Soros group pours $500k into campaign to oppose reinstating Austin police units that were defunded

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The advocacy group founded by liberal billionaire financier George Soros has dumped $500,000 into a campaign to defeat a proposal in Austin, Texas, that would bulk up the city’s police department.

Proposition A, an Austin ballot proposal for the Nov. 2 election backed by the group Save Austin Now, would require at least two Austin police officers for every 1,000 residents and would provide officers with an additional 40 hours of police training each year on topics such as weapons proficiency and active shooter scenarios.

AUSTIN, TEXAS, POLICE TO STOP RESPONDING TO NONEMERGENCIES BEGINNING TODAY

According to financial records reviewed by Fox News, Soros’ Open Society Policy Center last week donated $500,000 to Equity Austin, a group that is working to defeat Proposition A.

"It sickens me that out of town billionaires are able to swoop into Austin to fight against citizen-led ballot initiatives," Austin City Council member Mackenzie Kelly said in a statement to Fox News. "The purpose of our city’s charter is to allow regular, everyday people to fight for what they believe in when the city council fails them."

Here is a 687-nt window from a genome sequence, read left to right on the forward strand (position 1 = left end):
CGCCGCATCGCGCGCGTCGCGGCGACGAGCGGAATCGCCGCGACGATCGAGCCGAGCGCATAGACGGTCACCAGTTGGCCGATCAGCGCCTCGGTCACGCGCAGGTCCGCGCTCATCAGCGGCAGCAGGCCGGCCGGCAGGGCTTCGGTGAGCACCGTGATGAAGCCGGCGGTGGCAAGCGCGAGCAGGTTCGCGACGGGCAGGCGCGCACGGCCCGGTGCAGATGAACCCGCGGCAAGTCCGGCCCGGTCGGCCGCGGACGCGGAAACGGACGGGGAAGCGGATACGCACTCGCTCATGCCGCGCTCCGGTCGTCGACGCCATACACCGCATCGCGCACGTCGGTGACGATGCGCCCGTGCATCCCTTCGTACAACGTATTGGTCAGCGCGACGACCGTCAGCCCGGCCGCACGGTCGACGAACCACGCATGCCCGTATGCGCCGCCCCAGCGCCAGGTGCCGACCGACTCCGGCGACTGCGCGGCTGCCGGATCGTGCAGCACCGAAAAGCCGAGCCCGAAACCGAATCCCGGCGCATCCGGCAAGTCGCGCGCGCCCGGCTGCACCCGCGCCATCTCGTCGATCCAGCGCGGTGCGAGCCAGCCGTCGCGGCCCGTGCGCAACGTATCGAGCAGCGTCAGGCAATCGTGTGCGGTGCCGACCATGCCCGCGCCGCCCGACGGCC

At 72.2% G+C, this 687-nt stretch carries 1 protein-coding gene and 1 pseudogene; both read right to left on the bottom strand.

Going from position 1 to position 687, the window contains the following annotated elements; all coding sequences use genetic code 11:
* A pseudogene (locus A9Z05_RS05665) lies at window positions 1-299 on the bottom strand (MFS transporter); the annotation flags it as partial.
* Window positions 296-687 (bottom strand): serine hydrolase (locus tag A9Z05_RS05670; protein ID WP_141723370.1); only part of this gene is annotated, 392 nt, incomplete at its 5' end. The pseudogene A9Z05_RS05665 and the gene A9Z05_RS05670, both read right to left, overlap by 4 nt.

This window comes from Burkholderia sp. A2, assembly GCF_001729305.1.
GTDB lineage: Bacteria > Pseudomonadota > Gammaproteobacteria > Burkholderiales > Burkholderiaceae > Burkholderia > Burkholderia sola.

The co-founders of Save Austin Now used the Soros opposition as a fundraising point with supporters.

"Massive out-of-state funding for our opponents show two things: That Austin donors won’t fund the anti-Prop A campaign and that the stakes in this effort to restore public safety to Austin could not be higher," Matt Mackowiak and Cleo Petricek said in a joint statement. "We are now going to fight twice as hard and we hope all our supporters will as well."

In the wake of the George Floyd protests last year, the Austin City Council voted to cut up to $150 million from its police department budget – a little more than a third of its total budget – and reinvest that money into other public services. The department was partially refunded earlier this year, but not all of the units that were cut came back.

Meanwhile, Austin has seen a steep rise in homicides over the past year, and, due to police staffing shortages, residents are being encouraged to call 311 instead of 911 to report nonemergencies.

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